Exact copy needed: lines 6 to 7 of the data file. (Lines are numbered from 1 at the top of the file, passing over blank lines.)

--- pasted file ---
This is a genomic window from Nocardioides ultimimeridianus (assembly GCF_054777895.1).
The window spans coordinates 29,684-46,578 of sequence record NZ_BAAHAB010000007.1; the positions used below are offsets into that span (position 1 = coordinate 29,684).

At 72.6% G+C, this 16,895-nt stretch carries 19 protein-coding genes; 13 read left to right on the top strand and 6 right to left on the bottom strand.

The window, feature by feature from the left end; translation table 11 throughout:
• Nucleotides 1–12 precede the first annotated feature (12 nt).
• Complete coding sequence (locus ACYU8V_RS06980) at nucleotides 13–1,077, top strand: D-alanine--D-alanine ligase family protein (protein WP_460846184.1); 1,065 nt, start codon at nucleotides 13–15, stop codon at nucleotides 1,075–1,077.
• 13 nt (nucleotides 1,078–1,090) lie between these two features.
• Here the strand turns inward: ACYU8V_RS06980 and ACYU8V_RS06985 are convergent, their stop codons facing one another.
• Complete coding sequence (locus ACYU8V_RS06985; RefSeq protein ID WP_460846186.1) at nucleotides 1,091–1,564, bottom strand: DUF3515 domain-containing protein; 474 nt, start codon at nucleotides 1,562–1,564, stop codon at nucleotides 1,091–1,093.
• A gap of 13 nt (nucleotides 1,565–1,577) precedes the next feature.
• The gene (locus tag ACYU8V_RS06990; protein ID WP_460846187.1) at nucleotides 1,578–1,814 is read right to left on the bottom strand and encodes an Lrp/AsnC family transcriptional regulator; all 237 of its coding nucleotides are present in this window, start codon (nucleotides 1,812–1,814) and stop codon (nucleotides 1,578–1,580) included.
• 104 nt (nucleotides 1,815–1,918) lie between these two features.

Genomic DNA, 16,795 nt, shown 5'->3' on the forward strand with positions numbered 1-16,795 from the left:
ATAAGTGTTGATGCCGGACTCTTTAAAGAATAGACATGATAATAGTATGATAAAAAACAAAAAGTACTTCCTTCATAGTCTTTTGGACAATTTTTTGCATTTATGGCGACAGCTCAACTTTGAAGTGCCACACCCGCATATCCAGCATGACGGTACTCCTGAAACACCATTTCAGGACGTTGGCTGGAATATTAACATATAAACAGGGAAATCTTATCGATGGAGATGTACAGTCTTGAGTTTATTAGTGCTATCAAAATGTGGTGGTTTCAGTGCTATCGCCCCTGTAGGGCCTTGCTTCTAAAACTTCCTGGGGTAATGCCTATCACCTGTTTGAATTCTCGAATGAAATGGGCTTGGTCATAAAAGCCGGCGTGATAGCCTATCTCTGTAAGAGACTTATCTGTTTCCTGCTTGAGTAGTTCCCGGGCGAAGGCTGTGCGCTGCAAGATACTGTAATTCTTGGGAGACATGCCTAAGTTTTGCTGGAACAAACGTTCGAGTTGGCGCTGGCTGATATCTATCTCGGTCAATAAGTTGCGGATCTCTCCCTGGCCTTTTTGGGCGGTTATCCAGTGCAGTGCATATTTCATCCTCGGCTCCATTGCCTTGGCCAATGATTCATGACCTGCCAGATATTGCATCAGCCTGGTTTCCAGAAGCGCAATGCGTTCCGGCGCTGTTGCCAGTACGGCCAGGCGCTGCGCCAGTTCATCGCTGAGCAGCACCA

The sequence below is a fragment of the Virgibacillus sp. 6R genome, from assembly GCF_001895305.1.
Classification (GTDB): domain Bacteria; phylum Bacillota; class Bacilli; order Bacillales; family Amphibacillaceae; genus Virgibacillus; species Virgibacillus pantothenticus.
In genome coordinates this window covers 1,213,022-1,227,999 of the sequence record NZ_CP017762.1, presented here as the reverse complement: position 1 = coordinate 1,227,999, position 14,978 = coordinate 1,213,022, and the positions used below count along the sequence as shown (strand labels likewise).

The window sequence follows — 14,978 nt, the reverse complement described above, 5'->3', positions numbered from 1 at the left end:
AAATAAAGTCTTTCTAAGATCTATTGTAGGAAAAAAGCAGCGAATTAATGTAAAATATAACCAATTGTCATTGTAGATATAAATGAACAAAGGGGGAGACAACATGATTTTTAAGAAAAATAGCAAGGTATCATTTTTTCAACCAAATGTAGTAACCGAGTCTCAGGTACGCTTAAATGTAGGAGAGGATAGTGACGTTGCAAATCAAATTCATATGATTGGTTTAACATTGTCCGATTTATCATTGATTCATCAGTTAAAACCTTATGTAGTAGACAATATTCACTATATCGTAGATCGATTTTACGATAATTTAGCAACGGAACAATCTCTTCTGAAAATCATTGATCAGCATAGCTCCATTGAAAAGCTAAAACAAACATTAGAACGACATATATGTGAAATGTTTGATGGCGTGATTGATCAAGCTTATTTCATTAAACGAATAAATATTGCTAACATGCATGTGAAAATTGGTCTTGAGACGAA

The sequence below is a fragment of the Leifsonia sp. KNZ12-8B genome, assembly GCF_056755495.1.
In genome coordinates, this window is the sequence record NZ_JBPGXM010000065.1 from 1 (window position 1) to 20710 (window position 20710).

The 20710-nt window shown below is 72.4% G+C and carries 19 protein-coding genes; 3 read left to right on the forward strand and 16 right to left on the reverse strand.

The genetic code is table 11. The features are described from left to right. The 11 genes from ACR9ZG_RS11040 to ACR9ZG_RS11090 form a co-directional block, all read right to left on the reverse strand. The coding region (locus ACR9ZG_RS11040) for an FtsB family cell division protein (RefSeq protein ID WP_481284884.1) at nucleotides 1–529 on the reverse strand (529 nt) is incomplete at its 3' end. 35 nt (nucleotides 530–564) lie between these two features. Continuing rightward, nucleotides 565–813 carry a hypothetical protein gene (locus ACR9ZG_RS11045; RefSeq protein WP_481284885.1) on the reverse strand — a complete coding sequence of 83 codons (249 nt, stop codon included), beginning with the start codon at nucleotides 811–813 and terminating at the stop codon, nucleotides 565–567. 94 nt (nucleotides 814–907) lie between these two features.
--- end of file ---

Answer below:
• Complete coding sequence (locus ACYU8V_RS06980) at nucleotides 13–1,077, top strand: D-alanine--D-alanine ligase family protein (protein WP_460846184.1); 1,065 nt, start codon at nucleotides 13–15, stop codon at nucleotides 1,075–1,077.
• 13 nt (nucleotides 1,078–1,090) lie between these two features.